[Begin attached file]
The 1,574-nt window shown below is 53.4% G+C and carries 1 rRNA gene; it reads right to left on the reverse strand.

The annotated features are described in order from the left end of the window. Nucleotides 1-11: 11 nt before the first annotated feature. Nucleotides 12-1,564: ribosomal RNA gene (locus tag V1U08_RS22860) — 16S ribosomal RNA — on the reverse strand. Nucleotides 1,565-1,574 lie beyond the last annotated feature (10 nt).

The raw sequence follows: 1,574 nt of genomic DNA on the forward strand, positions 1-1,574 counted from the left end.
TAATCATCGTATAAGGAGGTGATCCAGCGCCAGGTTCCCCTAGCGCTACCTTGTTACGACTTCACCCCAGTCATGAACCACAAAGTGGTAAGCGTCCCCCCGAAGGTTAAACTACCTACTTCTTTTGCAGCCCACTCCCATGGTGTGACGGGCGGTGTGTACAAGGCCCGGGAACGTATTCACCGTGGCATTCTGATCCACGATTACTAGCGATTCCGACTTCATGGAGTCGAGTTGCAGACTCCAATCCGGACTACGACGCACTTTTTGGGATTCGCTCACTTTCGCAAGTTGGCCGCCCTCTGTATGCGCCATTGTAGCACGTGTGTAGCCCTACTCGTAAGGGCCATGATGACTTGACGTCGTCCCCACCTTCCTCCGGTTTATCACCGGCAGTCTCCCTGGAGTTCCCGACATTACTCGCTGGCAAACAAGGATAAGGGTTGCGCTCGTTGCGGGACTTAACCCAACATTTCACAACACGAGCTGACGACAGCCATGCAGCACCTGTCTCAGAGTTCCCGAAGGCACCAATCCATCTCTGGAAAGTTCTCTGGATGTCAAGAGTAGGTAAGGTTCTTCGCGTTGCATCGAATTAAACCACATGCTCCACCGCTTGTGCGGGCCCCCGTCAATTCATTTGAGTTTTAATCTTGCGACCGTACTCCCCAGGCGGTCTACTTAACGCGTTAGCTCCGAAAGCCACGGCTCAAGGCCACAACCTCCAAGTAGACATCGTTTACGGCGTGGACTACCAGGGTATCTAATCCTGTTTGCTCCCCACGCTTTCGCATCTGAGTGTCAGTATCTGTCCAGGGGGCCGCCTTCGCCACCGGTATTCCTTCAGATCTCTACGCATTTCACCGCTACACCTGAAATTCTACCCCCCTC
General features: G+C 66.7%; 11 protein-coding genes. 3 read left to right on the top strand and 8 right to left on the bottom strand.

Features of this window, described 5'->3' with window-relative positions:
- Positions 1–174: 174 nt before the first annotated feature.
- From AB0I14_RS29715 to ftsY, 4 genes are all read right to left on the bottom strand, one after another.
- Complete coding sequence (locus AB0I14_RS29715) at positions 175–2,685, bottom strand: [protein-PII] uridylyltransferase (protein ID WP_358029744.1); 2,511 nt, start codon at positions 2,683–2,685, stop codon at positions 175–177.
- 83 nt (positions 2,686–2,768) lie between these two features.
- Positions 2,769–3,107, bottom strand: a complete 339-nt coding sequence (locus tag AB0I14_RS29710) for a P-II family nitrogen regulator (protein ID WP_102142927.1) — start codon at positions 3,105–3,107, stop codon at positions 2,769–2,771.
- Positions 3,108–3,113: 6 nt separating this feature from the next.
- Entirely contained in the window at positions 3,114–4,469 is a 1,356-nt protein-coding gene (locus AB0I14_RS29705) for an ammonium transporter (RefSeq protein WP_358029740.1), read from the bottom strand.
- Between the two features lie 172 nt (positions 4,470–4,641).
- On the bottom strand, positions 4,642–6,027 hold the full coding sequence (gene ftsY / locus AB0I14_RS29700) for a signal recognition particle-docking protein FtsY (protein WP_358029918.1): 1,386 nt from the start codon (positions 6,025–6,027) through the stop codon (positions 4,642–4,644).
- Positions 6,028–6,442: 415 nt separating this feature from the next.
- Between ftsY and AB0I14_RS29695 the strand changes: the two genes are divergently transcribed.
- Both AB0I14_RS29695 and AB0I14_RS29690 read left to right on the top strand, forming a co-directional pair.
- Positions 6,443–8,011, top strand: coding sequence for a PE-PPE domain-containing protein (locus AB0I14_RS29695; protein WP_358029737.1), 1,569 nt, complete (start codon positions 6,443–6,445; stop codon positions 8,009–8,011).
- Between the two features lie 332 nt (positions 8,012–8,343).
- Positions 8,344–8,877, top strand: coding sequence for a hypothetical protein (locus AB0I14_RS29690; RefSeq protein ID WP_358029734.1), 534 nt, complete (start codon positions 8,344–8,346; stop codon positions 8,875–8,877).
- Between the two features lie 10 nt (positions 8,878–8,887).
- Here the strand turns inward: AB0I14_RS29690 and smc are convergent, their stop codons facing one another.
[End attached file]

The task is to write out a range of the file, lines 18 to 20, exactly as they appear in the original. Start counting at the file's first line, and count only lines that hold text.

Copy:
- Both AB0I14_RS29695 and AB0I14_RS29690 read left to right on the top strand, forming a co-directional pair.
- Positions 6,443–8,011, top strand: coding sequence for a PE-PPE domain-containing protein (locus AB0I14_RS29695; protein WP_358029737.1), 1,569 nt, complete (start codon positions 6,443–6,445; stop codon positions 8,009–8,011).
- Between the two features lie 332 nt (positions 8,012–8,343).